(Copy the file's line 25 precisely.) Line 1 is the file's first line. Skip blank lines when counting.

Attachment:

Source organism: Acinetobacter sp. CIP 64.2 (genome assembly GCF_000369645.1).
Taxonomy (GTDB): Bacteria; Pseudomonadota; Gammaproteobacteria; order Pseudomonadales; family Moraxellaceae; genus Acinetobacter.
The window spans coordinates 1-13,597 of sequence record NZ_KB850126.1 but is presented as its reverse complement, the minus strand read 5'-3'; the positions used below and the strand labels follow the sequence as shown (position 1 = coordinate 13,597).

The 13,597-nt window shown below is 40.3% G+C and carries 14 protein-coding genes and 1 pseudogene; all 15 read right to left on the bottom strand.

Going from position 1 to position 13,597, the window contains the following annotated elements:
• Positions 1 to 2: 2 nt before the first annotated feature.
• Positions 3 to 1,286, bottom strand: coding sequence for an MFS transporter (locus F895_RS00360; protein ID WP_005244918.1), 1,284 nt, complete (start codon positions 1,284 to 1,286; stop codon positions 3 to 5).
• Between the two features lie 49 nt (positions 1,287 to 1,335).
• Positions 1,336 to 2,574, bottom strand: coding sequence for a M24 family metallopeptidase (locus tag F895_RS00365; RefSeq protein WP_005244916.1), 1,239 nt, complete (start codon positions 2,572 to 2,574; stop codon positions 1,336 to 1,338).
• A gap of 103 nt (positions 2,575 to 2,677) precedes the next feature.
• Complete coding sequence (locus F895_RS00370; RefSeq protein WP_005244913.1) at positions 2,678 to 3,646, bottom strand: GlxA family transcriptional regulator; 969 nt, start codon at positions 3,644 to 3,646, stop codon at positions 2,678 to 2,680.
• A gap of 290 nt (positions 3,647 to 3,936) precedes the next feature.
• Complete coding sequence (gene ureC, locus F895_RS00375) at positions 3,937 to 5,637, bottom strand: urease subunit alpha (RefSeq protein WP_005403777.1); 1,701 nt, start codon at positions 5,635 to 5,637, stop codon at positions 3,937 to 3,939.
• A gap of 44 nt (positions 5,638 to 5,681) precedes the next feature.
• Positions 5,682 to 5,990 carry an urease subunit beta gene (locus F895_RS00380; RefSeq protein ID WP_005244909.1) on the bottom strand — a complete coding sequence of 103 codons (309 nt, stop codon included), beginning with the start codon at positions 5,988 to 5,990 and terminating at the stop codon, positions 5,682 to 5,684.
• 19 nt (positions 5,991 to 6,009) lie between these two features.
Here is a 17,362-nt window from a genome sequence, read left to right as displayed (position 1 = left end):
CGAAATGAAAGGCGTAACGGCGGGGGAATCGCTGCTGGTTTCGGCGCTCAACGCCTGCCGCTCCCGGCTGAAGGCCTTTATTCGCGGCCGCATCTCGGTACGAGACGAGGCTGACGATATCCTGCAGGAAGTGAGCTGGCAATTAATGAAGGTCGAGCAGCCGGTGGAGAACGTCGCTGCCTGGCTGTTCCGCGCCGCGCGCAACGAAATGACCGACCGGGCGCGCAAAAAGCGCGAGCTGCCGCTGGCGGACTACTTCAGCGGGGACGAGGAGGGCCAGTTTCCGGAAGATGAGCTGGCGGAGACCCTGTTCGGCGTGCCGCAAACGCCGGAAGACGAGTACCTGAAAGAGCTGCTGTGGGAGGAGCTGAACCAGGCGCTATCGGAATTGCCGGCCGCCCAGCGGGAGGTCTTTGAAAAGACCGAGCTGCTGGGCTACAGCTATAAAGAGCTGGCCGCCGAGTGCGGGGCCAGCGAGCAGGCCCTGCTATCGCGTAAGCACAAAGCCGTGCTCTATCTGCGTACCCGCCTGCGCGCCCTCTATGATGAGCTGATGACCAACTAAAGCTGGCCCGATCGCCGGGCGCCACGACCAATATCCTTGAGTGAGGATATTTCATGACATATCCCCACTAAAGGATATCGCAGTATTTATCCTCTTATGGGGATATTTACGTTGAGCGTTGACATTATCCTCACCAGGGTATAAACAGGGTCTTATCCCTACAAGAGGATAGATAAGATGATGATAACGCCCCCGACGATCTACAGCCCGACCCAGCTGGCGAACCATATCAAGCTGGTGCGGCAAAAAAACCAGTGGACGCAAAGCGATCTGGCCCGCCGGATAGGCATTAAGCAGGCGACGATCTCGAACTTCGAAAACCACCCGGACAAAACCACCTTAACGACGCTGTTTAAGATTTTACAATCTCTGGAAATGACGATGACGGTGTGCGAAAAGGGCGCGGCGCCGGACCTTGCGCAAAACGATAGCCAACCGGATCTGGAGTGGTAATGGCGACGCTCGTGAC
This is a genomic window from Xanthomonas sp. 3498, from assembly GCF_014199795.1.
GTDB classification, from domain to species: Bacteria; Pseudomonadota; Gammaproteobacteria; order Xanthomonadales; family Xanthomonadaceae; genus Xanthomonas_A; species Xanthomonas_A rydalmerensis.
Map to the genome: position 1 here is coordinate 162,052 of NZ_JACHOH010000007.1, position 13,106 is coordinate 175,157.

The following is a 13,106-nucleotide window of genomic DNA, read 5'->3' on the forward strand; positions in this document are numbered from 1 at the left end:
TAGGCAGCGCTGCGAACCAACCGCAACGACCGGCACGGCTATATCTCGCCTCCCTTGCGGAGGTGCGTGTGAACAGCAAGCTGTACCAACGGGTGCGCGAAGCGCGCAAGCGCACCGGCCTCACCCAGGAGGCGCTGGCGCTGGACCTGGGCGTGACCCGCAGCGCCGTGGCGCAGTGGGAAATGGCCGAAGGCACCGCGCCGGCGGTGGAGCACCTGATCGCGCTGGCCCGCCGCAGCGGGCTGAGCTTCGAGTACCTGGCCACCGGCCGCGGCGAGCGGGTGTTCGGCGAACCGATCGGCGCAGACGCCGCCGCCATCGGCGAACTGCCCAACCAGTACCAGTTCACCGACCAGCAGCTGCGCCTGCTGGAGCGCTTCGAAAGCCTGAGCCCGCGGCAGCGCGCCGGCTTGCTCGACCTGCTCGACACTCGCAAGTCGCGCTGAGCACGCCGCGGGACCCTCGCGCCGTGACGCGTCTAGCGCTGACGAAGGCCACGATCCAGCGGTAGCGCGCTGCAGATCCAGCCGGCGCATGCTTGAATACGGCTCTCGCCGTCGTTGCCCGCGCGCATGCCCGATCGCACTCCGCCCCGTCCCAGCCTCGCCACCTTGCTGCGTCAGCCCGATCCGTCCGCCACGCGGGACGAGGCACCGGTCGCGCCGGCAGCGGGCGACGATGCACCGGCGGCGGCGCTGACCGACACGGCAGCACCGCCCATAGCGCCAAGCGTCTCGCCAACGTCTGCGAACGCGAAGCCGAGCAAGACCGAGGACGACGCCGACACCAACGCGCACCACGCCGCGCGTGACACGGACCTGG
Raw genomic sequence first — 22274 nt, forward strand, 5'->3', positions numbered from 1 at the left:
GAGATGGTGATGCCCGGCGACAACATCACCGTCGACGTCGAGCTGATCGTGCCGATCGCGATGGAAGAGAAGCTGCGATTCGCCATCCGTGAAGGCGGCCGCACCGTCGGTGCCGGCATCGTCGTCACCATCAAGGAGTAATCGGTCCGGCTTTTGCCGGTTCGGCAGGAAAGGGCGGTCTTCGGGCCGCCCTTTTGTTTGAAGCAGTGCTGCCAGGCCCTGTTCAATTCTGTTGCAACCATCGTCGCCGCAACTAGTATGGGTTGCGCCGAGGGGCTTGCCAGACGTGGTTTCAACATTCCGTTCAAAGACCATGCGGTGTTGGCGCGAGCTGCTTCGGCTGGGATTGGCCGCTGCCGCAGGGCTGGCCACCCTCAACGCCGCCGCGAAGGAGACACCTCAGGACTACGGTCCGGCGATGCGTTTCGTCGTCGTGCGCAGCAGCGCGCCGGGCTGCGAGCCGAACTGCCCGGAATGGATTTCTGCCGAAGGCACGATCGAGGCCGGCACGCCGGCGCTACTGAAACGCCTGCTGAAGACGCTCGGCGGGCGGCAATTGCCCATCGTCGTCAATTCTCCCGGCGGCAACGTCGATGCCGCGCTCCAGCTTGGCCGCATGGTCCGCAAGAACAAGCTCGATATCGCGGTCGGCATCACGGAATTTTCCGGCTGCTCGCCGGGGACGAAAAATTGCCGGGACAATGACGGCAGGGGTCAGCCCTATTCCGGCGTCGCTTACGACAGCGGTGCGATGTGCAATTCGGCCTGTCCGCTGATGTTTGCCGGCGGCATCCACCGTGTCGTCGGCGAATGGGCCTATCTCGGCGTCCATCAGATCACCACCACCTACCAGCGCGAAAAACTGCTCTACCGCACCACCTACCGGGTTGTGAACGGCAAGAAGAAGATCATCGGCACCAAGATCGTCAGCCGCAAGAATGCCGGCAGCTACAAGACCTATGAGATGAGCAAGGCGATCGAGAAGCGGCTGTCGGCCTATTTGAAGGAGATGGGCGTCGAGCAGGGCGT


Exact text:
GAGATGGTGATGCCCGGCGACAACATCACCGTCGACGTCGAGCTGATCGTGCCGATCGCGATGGAAGAGAAGCTGCGATTCGCCATCCGTGAAGGCGGCCGCACCGTCGGTGCCGGCATCGTCGTCACCATCAAGGAGTAATCGGTCCGGCTTTTGCCGGTTCGGCAGGAAAGGGCGGTCTTCGGGCCGCCCTTTTGTTTGAAGCAGTGCTGCCAGGCCCTGTTCAATTCTGTTGCAACCATCGTCGCCGCAACTAGTATGGGTTGCGCCGAGGGGCTTGCCAGACGTGGTTTCAACATTCCGTTCAAAGACCATGCGGTGTTGGCGCGAGCTGCTTCGGCTGGGATTGGCCGCTGCCGCAGGGCTGGCCACCCTCAACGCCGCCGCGAAGGAGACACCTCAGGACTACGGTCCGGCGATGCGTTTCGTCGTCGTGCGCAGCAGCGCGCCGGGCTGCGAGCCGAACTGCCCGGAATGGATTTCTGCCGAAGGCACGATCGAGGCCGGCACGCCGGCGCTACTGAAACGCCTGCTGAAGACGCTCGGCGGGCGGCAATTGCCCATCGTCGTCAATTCTCCCGGCGGCAACGTCGATGCCGCGCTCCAGCTTGGCCGCATGGTCCGCAAGAACAAGCTCGATATCGCGGTCGGCATCACGGAATTTTCCGGCTGCTCGCCGGGGACGAAAAATTGCCGGGACAATGACGGCAGGGGTCAGCCCTATTCCGGCGTCGCTTACGACAGCGGTGCGATGTGCAATTCGGCCTGTCCGCTGATGTTTGCCGGCGGCATCCACCGTGTCGTCGGCGAATGGGCCTATCTCGGCGTCCATCAGATCACCACCACCTACCAGCGCGAAAAACTGCTCTACCGCACCACCTACCGGGTTGTGAACGGCAAGAAGAAGATCATCGGCACCAAGATCGTCAGCCGCAAGAATGCCGGCAGCTACAAGACCTATGAGATGAGCAAGGCGATCGAGAAGCGGCTGTCGGCCTATTTGAAGGAGATGGGCGTCGAGCAGGGCGT